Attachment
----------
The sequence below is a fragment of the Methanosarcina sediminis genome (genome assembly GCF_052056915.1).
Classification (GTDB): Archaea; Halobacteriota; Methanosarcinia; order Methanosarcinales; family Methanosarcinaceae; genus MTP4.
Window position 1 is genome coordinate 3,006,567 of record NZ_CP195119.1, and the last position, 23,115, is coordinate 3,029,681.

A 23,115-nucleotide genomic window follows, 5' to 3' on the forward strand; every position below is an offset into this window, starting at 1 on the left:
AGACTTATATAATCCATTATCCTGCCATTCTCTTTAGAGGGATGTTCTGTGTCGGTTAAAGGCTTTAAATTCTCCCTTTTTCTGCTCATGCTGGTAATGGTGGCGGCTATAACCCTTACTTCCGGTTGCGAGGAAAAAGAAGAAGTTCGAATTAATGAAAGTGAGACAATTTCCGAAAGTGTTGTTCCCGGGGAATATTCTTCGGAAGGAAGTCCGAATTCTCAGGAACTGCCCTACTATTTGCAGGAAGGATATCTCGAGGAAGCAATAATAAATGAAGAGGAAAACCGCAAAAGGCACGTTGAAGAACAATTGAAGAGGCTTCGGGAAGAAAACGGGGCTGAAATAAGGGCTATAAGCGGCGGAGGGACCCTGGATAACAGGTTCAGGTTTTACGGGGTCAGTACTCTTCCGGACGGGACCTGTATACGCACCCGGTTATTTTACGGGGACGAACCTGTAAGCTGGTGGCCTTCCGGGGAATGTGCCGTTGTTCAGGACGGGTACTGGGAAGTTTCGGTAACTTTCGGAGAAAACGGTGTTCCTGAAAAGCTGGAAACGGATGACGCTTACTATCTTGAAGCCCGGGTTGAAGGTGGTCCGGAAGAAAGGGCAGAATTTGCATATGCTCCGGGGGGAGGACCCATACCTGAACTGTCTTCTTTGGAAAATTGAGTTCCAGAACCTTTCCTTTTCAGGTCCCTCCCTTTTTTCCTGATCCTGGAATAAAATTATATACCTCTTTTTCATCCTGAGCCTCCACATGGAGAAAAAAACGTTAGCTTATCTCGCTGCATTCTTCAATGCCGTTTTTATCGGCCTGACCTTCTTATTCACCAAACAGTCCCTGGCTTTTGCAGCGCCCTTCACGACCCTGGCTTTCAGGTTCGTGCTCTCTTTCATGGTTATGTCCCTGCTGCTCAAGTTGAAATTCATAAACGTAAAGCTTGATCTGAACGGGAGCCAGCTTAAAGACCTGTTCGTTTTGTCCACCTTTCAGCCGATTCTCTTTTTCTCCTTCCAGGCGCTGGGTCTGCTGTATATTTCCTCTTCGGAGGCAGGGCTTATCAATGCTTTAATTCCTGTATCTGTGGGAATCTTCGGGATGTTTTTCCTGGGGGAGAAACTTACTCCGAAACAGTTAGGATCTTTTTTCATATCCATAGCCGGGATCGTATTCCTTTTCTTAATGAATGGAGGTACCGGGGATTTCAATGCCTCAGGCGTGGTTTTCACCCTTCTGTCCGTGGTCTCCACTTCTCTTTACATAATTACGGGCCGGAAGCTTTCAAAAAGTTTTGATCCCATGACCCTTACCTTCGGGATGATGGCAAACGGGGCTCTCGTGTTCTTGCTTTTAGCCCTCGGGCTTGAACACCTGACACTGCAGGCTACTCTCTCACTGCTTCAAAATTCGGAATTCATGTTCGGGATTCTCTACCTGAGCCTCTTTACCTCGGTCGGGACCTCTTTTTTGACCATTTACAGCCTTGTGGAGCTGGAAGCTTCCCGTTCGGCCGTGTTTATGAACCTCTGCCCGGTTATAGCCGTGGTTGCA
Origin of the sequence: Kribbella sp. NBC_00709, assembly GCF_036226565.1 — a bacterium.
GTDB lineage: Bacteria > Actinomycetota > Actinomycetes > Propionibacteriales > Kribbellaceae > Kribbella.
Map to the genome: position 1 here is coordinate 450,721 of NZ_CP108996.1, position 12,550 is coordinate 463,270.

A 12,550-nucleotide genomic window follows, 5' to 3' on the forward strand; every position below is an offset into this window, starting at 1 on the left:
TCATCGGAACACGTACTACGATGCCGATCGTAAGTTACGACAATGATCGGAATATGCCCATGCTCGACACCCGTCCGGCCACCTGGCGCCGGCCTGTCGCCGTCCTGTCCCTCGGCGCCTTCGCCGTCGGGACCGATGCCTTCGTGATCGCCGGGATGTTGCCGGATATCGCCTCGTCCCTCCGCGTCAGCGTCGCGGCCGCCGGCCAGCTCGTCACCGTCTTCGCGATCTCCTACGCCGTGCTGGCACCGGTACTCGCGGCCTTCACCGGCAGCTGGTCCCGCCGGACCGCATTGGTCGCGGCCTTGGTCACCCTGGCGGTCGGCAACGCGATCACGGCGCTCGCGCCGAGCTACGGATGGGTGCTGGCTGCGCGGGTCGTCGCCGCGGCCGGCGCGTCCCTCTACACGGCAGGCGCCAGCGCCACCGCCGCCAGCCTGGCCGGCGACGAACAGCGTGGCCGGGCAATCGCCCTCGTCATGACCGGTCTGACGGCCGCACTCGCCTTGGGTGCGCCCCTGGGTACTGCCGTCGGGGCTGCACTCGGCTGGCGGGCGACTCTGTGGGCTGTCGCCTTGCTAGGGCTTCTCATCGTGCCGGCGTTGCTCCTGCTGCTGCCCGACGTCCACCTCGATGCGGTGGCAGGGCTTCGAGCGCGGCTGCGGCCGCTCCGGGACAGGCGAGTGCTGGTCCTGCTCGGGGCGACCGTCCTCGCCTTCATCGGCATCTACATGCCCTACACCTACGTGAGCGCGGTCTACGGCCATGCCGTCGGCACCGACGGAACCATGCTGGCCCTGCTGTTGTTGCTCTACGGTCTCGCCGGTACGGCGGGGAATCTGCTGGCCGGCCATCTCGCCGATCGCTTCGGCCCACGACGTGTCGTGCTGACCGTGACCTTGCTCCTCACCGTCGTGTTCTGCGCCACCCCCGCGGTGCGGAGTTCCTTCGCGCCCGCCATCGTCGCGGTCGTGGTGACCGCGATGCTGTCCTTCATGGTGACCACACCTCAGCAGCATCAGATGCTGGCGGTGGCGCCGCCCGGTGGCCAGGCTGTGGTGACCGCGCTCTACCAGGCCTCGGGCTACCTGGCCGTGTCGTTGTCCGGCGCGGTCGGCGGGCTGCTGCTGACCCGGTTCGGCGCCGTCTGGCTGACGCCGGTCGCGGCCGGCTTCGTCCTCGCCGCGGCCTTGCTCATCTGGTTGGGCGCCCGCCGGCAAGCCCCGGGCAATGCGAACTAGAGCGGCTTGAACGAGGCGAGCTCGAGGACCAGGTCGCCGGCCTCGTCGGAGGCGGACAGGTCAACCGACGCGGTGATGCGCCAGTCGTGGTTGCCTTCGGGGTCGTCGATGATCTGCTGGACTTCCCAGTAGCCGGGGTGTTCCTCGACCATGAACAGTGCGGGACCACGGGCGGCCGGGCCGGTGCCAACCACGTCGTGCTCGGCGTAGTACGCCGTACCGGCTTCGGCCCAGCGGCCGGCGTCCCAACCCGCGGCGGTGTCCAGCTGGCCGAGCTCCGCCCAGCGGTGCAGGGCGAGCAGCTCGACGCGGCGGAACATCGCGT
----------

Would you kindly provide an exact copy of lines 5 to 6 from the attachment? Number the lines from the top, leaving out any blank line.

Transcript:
AGACTTATATAATCCATTATCCTGCCATTCTCTTTAGAGGGATGTTCTGTGTCGGTTAAAGGCTTTAAATTCTCCCTTTTTCTGCTCATGCTGGTAATGGTGGCGGCTATAACCCTTACTTCCGGTTGCGAGGAAAAAGAAGAAGTTCGAATTAATGAAAGTGAGACAATTTCCGAAAGTGTTGTTCCCGGGGAATATTCTTCGGAAGGAAGTCCGAATTCTCAGGAACTGCCCTACTATTTGCAGGAAGGATATCTCGAGGAAGCAATAATAAATGAAGAGGAAAACCGCAAAAGGCACGTTGAAGAACAATTGAAGAGGCTTCGGGAAGAAAACGGGGCTGAAATAAGGGCTATAAGCGGCGGAGGGACCCTGGATAACAGGTTCAGGTTTTACGGGGTCAGTACTCTTCCGGACGGGACCTGTATACGCACCCGGTTATTTTACGGGGACGAACCTGTAAGCTGGTGGCCTTCCGGGGAATGTGCCGTTGTTCAGGACGGGTACTGGGAAGTTTCGGTAACTTTCGGAGAAAACGGTGTTCCTGAAAAGCTGGAAACGGATGACGCTTACTATCTTGAAGCCCGGGTTGAAGGTGGTCCGGAAGAAAGGGCAGAATTTGCATATGCTCCGGGGGGAGGACCCATACCTGAACTGTCTTCTTTGGAAAATTGAGTTCCAGAACCTTTCCTTTTCAGGTCCCTCCCTTTTTTCCTGATCCTGGAATAAAATTATATACCTCTTTTTCATCCTGAGCCTCCACATGGAGAAAAAAACGTTAGCTTATCTCGCTGCATTCTTCAATGCCGTTTTTATCGGCCTGACCTTCTTATTCACCAAACAGTCCCTGGCTTTTGCAGCGCCCTTCACGACCCTGGCTTTCAGGTTCGTGCTCTCTTTCATGGTTATGTCCCTGCTGCTCAAGTTGAAATTCATAAACGTAAAGCTTGATCTGAACGGGAGCCAGCTTAAAGACCTGTTCGTTTTGTCCACCTTTCAGCCGATTCTCTTTTTCTCCTTCCAGGCGCTGGGTCTGCTGTATATTTCCTCTTCGGAGGCAGGGCTTATCAATGCTTTAATTCCTGTATCTGTGGGAATCTTCGGGATGTTTTTCCTGGGGGAGAAACTTACTCCGAAACAGTTAGGATCTTTTTTCATATCCATAGCCGGGATCGTATTCCTTTTCTTAATGAATGGAGGTACCGGGGATTTCAATGCCTCAGGCGTGGTTTTCACCCTTCTGTCCGTGGTCTCCACTTCTCTTTACATAATTACGGGCCGGAAGCTTTCAAAAAGTTTTGATCCCATGACCCTTACCTTCGGGATGATGGCAAACGGGGCTCTCGTGTTCTTGCTTTTAGCCCTCGGGCTTGAACACCTGACACTGCAGGCTACTCTCTCACTGCTTCAAAATTCGGAATTCATGTTCGGGATTCTCTACCTGAGCCTCTTTACCTCGGTCGGGACCTCTTTTTTGACCATTTACAGCCTTGTGGAGCTGGAAGCTTCCCGTTCGGCCGTGTTTATGAACCTCTGCCCGGTTATAGCCGTGGTTGCA
Origin of the sequence: Kribbella sp. NBC_00709, assembly GCF_036226565.1 — a bacterium.